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Winning audience predictions from CCS Insight’s Predictions Week

A tradition at CCS Insight’s annual Predictions event is to ask attendees to submit their own predictions for the connected world. This year was no exception, and despite it being a virtual event, delegates once again shared their visions for how various technologies will evolve over the coming years.

In this blog post, I’ll share the three winning predictions from our audience and a couple of additional ones that deserve a shout-out.

A big thank you to our sponsor Intel for giving away Intel NUC mini PCs to the three winners!

There are so many hot areas that are poised for significant growth over the next decade, and the first winning prediction mashes up two of them: connected cars and digital payments.

Colum Duffy from Mastercard is undoubtedly well placed to identify future trends in payments. He predicts that:

“By 2030, 20% of connected cars conduct autonomous payments for fuel, tolls and drive-through restaurants.”

This one struck a chord with us as we firmly believe that vehicles, particularly cars, are an important beachhead for connectivity. There’s already been a lot of activity in connecting cars, with most new vehicles above certain price tiers including embedded communication systems. Add the payment feature, and it looks like an astute prediction.

Security concerns about critical national infrastructure, and the geopolitical tensions between the US and China have grabbed the headlines in 2020. The topic has been a major theme at our Predictions event for the past two years, so it was interesting to see this prediction from Richard Ormson at Three UK:

“Third-party scrutiny of infrastructure software reaches all suppliers beyond Huawei by 2023.”

To date, Huawei has been in the eye of the storm in this area, but Richard’s expectation that other infrastructure providers will come under scrutiny is a good one. It seems like a logical progression given the diverse supply chains that support all infrastructure suppliers.

The third winning prediction expects that:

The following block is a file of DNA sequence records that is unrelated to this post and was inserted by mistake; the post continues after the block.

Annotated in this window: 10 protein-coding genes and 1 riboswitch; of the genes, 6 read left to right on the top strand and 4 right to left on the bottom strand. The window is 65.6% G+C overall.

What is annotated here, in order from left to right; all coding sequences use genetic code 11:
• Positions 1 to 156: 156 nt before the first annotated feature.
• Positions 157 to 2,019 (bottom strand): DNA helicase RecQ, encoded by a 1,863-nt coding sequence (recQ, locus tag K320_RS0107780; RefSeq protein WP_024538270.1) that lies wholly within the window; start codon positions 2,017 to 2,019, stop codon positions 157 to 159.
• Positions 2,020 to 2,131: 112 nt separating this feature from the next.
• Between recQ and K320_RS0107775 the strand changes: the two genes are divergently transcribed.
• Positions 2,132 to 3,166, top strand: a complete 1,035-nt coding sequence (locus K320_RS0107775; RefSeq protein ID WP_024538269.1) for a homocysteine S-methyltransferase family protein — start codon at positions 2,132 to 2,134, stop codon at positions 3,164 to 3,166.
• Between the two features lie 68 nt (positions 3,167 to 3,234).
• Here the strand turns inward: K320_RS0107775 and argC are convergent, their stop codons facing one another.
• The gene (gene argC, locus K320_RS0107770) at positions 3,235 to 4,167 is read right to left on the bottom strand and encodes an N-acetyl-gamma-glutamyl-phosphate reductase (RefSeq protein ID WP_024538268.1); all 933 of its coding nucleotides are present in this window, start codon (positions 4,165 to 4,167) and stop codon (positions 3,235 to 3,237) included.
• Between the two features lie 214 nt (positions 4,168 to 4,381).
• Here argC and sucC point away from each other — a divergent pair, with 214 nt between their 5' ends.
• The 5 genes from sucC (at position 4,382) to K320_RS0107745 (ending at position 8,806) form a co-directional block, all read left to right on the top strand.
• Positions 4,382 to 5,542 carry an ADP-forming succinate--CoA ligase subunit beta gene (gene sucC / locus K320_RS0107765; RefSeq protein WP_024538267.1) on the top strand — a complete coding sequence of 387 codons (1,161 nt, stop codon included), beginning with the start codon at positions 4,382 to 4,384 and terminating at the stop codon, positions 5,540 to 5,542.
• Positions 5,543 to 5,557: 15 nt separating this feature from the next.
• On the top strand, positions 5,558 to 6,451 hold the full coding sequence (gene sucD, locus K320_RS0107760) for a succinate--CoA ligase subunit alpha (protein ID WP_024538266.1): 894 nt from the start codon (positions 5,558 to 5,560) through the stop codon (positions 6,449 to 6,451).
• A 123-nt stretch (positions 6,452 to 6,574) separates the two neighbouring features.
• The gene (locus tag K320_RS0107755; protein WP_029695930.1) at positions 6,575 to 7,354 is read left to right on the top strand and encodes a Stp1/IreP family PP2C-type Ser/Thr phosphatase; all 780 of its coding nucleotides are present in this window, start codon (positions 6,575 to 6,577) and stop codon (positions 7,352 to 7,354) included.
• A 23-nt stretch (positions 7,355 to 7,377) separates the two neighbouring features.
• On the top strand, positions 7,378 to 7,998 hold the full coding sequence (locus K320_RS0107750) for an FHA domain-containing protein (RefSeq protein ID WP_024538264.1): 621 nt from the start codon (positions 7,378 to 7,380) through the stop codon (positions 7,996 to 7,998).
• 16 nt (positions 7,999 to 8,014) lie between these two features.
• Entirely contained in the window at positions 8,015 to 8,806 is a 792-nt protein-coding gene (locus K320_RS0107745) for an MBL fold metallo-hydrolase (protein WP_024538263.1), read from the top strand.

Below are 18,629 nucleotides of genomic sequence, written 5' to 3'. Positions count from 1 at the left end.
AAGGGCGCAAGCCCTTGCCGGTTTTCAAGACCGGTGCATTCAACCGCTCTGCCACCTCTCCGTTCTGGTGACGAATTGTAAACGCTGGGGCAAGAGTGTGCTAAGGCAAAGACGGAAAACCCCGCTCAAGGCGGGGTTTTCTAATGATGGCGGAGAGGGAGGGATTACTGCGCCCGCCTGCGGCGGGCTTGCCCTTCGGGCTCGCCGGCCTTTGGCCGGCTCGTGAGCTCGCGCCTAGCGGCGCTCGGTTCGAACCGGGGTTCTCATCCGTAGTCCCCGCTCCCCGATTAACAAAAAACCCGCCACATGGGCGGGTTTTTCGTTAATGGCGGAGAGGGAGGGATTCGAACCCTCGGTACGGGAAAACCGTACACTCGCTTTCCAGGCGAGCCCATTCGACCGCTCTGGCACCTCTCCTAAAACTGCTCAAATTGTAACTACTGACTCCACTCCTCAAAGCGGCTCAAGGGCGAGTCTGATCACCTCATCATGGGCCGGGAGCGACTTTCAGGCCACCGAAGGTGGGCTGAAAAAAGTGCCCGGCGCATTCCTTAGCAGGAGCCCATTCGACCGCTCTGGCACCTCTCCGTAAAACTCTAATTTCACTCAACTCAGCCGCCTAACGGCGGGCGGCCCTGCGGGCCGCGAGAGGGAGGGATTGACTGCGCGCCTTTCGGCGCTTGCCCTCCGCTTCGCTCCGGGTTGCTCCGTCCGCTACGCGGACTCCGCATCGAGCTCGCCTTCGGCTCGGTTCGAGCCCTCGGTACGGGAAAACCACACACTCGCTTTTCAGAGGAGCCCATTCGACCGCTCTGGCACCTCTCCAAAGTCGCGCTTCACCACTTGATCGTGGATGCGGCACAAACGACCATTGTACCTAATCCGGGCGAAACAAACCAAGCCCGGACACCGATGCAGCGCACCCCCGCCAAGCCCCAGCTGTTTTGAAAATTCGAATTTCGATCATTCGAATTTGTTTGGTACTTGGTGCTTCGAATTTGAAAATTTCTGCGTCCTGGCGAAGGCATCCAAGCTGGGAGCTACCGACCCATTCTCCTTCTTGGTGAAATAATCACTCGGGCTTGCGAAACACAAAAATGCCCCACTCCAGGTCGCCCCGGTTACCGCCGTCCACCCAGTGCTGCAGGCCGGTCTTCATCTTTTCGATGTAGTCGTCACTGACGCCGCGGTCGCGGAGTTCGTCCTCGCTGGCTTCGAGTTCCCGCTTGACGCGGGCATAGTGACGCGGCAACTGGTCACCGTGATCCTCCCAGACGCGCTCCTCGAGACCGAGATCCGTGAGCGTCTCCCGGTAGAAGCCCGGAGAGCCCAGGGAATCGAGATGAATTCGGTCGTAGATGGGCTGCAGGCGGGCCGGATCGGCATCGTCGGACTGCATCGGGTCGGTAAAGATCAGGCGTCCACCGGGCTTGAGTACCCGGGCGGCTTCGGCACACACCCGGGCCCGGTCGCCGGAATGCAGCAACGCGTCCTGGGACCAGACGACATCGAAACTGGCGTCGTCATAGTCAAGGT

“In 2021, a cloud provider acquires SUSE to gain credibility in Kubernetes, own an operating system and expand its open-source credentials.”

Several of our predictions this year reflect the rise in activity by cloud providers. Whether it’s offering more industry-specific services or supporting hybrid cloud environments, providers are set to be busy over the next couple of years. SUSE has stayed out of the limelight recently, but this prediction nicely highlights the value that established open-source outfits can bring to the cloud market.

As always, there were lots of other predictions from the audience that caught our eye, but there are two that I’d like to highlight. The first is by Pete Cunningham from the Bullitt Group, who predicts that:

The rise of remote working sees extended reality tools for collaboration become commonplace in many businesses by 2025. Adoption of these solutions, which provide more immersive working environments, gathers pace thanks to ‘Zoom fatigue’ and a continued push by businesses to be carbon-neutral.”

This prediction has strong similarities to one that we shared in 2019, that environmental pressure sees virtual reality displace 20% of business travel by 2029. The use of the technology for enterprise collaboration is prompted by the spiralling cost of business travel and the advent of more environmentally aware young people in the workforce.

This prediction, which we revealed several months before the pandemic, was greeted with some scepticism at the time, but with the benefit of hindsight it looks like a shrewd vision, and we certainly agree with Pete that the timeline has narrowed. Furthermore, the notion of “Zoom fatigue” resonated well with some of the themes in this year’s Predictions Week.

Finally, we also enjoyed a prediction by Philip Franzen, from Three UK:

Customer adoption of e-SIM technology allows users to pick and choose their provider for voice services. Consumers will be able to buy a data service from Three, for example, voice calls from EE, international calls from Lebara, and so on. The move spells the end of traditional bundles and allows customers to snack from different providers.”

This is similar to a prediction we made in 2017 that, by 2020, a dynamic mobile service lets customers change operator each month to gain the best deal. Our expectation was that the growing adoption of e-SIMs would prompt a virtual provider to offer a service that seamlessly switches operator according to which offers the best deal. It looks like we were ahead of our time here, and it will be interesting to see whether Philip’s new take on this prediction comes true.

Thank you to all the participants who shared their predictions with us! If you missed our Predictions Week event and want to catch up on the sessions, drop us a line.

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